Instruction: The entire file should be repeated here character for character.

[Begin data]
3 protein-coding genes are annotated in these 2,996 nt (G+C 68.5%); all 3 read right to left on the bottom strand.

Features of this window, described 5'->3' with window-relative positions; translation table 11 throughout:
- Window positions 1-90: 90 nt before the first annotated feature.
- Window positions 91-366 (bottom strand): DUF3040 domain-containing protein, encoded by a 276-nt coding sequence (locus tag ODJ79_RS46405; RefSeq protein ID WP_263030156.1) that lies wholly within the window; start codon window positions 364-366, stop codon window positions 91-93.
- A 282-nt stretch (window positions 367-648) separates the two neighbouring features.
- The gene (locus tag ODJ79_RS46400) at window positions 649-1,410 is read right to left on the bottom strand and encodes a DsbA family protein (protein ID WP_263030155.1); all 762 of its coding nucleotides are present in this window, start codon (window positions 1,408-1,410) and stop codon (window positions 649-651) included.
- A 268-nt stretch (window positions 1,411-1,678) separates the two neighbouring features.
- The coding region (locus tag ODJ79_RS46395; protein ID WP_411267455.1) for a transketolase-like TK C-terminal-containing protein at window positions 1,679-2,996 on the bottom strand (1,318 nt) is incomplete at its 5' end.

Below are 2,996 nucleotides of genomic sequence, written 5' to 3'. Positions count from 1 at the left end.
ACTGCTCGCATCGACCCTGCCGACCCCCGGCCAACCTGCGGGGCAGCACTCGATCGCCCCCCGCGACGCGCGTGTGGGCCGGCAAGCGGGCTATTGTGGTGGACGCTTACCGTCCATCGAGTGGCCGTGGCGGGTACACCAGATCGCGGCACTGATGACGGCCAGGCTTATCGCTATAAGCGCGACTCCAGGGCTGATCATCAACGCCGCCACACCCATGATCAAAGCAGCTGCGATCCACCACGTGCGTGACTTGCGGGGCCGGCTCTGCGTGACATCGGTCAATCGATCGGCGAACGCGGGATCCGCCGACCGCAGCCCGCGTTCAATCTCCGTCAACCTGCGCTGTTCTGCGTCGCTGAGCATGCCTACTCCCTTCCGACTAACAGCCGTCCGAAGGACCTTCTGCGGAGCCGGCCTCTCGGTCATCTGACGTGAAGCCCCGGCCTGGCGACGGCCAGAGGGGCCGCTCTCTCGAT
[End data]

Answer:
3 protein-coding genes are annotated in these 2,996 nt (G+C 68.5%); all 3 read right to left on the bottom strand.

Features of this window, described 5'->3' with window-relative positions; translation table 11 throughout:
- Window positions 1-90: 90 nt before the first annotated feature.
- Window positions 91-366 (bottom strand): DUF3040 domain-containing protein, encoded by a 276-nt coding sequence (locus tag ODJ79_RS46405; RefSeq protein ID WP_263030156.1) that lies wholly within the window; start codon window positions 364-366, stop codon window positions 91-93.
- A 282-nt stretch (window positions 367-648) separates the two neighbouring features.
- The gene (locus tag ODJ79_RS46400) at window positions 649-1,410 is read right to left on the bottom strand and encodes a DsbA family protein (protein ID WP_263030155.1); all 762 of its coding nucleotides are present in this window, start codon (window positions 1,408-1,410) and stop codon (window positions 649-651) included.
- A 268-nt stretch (window positions 1,411-1,678) separates the two neighbouring features.
- The coding region (locus tag ODJ79_RS46395; protein ID WP_411267455.1) for a transketolase-like TK C-terminal-containing protein at window positions 1,679-2,996 on the bottom strand (1,318 nt) is incomplete at its 5' end.

Below are 2,996 nucleotides of genomic sequence, written 5' to 3'. Positions count from 1 at the left end.
ACTGCTCGCATCGACCCTGCCGACCCCCGGCCAACCTGCGGGGCAGCACTCGATCGCCCCCCGCGACGCGCGTGTGGGCCGGCAAGCGGGCTATTGTGGTGGACGCTTACCGTCCATCGAGTGGCCGTGGCGGGTACACCAGATCGCGGCACTGATGACGGCCAGGCTTATCGCTATAAGCGCGACTCCAGGGCTGATCATCAACGCCGCCACACCCATGATCAAAGCAGCTGCGATCCACCACGTGCGTGACTTGCGGGGCCGGCTCTGCGTGACATCGGTCAATCGATCGGCGAACGCGGGATCCGCCGACCGCAGCCCGCGTTCAATCTCCGTCAACCTGCGCTGTTCTGCGTCGCTGAGCATGCCTACTCCCTTCCGACTAACAGCCGTCCGAAGGACCTTCTGCGGAGCCGGCCTCTCGGTCATCTGACGTGAAGCCCCGGCCTGGCGACGGCCAGAGGGGCCGCTCTCTCGAT